'No commitment' from DBM on release of P10B 'Odette' relief Duterte promised

Franco Luna - Philstar.com
'No commitment' from DBM on release of P10B 'Odette' relief Duterte promised
This file photo shows President Rodrigo Duterte.
Presidential Photo / Simeon Celi, Jr.

MANILA, Philippines — The Department of Budget and Management said it was unsure if funds for victims of Super Typhoon Odette (international name Rai) could be released by Friday as President Rodrigo Duterte promised despite also saying that government funds are "depleted".

At a press briefing Wednesday afternoon, Cabinet Secretary Karlo Nograles — who is also acting presidential spokesperson — said that Duterte's claim that government funds were already "depleted" was simply only meant to illustrate the challenge before them. 

"It was made in the context of informing people that we have a lot of challenges. We have spent so much for COVID-19 vaccines, then another challenge is [the devastation brought by] Odette," Nograles said in mixed Filipino and English.

"It's not like that is as far as our [assistance] will go...we will always look for ways and means to address the concerns. The president just wants the people to understand that this is not an easy task, and we all have to help each other."

Duterte, known for his brash and tough-talking impromptu speeches, has often needed his spokespeople to clarify his statements the next day.

Where should the money come from?

Over the past few days, Duterte claimed twice that public coffers are "immensely depleted"— first he said this was because of the government's COVID-19 response, then on Tuesday night he said it was because these had to be allocated to help victims of Odette. 

"I was talking with the budget [officials]. You know, our budget is immensely depleted because of the COVID. Our money was really wiped out," he said Friday, December 17. 

"I'm a little scared because — let me be frank to the public — the money of the Philippines is really depleted, even coping up with the growing expenses for the typhoon victims," Duterte said partially in Filipino in a prerecorded message late Tuesday night.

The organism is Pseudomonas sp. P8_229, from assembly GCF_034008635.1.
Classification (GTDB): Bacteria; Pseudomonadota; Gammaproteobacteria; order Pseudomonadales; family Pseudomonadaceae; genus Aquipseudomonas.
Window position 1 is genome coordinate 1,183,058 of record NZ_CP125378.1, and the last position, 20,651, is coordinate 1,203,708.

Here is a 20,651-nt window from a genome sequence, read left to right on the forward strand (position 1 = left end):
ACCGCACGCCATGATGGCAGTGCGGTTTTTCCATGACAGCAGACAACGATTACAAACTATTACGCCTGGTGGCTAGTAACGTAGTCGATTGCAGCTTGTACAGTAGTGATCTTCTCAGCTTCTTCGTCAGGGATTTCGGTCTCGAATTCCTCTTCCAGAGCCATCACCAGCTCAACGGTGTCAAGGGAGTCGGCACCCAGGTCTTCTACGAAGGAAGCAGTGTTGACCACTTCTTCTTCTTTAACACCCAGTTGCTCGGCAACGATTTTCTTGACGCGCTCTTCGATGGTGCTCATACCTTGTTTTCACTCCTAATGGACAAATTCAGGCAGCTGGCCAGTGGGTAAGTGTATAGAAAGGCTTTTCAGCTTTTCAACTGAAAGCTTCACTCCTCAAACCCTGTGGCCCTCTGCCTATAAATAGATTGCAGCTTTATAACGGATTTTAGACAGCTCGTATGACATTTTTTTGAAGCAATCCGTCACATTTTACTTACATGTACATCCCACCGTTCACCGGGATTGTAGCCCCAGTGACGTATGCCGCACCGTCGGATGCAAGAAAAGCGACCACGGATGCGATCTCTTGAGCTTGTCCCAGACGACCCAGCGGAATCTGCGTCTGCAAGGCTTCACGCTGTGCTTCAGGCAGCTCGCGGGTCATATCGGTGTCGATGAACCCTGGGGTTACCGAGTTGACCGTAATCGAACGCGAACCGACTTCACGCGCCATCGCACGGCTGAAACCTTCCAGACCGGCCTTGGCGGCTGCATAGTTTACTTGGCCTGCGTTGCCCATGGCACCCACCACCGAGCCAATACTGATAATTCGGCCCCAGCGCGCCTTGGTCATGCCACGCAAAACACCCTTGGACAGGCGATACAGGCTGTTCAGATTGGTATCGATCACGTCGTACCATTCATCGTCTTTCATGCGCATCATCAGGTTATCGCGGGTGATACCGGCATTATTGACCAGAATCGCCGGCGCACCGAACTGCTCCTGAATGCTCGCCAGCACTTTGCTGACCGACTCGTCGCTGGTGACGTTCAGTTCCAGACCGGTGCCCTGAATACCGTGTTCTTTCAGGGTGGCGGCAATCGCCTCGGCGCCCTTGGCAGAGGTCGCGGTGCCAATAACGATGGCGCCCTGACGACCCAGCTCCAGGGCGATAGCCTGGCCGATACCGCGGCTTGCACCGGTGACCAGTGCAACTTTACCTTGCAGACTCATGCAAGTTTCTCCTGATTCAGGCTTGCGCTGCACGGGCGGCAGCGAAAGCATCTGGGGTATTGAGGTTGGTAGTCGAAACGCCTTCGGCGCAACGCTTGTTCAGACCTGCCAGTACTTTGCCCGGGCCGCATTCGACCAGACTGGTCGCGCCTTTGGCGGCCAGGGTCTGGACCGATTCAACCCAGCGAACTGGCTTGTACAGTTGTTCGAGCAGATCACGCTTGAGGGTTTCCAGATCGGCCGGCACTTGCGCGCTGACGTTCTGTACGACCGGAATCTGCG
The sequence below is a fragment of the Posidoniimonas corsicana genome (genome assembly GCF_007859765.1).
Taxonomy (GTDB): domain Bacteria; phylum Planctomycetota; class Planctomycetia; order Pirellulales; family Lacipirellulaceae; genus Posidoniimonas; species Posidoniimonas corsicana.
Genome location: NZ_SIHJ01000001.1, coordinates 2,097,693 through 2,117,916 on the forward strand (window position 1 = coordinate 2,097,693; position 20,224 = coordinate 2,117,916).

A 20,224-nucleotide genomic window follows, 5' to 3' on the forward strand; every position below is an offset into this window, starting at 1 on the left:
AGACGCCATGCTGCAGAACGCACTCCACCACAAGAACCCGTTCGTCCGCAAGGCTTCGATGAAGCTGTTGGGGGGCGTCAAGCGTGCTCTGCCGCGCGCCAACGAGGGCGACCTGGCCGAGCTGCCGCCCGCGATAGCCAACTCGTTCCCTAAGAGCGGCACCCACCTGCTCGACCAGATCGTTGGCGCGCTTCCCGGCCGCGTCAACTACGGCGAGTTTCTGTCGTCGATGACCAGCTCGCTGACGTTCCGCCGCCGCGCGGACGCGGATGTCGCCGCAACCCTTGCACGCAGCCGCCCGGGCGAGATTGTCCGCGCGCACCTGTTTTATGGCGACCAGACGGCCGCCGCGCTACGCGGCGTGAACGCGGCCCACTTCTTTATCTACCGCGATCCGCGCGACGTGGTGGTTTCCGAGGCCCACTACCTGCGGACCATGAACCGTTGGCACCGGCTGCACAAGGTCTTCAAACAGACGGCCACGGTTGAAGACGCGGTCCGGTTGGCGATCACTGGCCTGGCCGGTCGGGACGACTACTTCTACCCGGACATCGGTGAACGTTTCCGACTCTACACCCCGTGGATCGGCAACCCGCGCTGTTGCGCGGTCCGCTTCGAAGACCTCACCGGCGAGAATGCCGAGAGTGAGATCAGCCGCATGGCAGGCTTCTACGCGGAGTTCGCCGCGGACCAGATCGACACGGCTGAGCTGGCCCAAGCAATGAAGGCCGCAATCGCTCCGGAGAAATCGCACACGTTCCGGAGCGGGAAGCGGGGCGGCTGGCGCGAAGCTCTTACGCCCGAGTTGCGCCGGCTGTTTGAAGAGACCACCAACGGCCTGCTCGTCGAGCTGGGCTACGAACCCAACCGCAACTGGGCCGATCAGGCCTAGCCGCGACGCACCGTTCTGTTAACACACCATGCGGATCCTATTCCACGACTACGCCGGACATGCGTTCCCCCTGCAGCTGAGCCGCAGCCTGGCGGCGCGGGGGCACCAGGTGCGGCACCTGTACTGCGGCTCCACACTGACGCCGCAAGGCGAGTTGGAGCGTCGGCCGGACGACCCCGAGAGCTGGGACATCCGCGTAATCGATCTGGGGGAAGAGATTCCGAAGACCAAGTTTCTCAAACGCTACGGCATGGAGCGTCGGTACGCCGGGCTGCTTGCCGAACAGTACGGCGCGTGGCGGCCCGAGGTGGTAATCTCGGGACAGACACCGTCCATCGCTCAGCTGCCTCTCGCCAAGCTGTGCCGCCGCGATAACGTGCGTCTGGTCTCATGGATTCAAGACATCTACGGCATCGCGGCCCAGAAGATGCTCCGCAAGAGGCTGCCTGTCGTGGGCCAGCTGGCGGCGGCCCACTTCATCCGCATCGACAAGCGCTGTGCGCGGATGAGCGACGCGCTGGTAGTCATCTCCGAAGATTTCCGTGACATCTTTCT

Duterte commits P10 billion for tyhoon relief

In that same address late Tuesday night, however, he went on to commit  anyway to find P10 billion in government funds to help those in areas ravaged by the super typhoon—a claim the Department of Budget and Management was unsure of the following day. 

"There's still no commitment that these will be distributed by Friday. We're still looking at the damages, so we don't know how and how much to distribute," DBM officer-in-charge Tina Canda said Wednesday. 

Nograles chimed in and added that Duterte's directives were for Undersecretary Ricardo Jalad of the Office of Civil Defense, whom he tasked to "complete the necessary paperwork needed...to implement for the calamity fund." 

In the OCD's presentation of the president's directives and priorities, though, the DBM and "all agencies" were instructed to "provide more funds for typhoon response and recovery...for consideration in the programming of respective agencies."

"We can't really speculate until we have a copy of the budget," Nograles said. "We'll have a new basis for the funding for continuous efforts that we're doing for those that were devastated."

Asked if enough funds are available to augment government agencies' quick response funds, Canda said only the social welfare department has requested augmentation but said requests would be released automatically. 

The following agencies have built-in Quick Response Funds to ensure immediate action during calamities:

  • Department of Public Works and Highways
  • Department of National Defense – Office of the Secretary/Office of the Civil Defense
  • Department of Education 
  • Department of Social Welfare and Development 
  • Department of Agriculture 

According to Canda, some P6 billion will be available in a couple of days once the General Appropriations Act or the budget bill for 2022 is signed into law. 

"We haven't received any request for [funds] augmentation from the Department of Health. The news we've gotten is only from the DSWD," Canda said. 

"Once the situation is at critical level, the agency should request, and automatically we will receive the fund."

'Immensely depleted' claim challenged 

Bayan Muna chair Neri Colmenares pointed out that the government borrowed trillions for its pandemic response while COVID-19 funds should have already been preprogrammed in the 2021 national budget.

"His statement is clear proof of their unpreparedness. He cannot say that the funds set aside for the disaster were affected by the fund squandered by Pharmally," Partido Lakas ng Masa standard-bearer and labor leader Ka Leody de Guzman also said of the president's claim. 

Rep. Joey Salceda (Albay), who is chair of the House Ways and Means Committee and vice-chair of the appropriations panel, has said that there are quick response funds under the Philippine Disaster Risk Reduction and Management Act that can be used for typhoon relief.

Duterte on Tuesday night also said that he would be downloading some money from his own office to assist victims of the typhoon. He did not disclose the amount, however.






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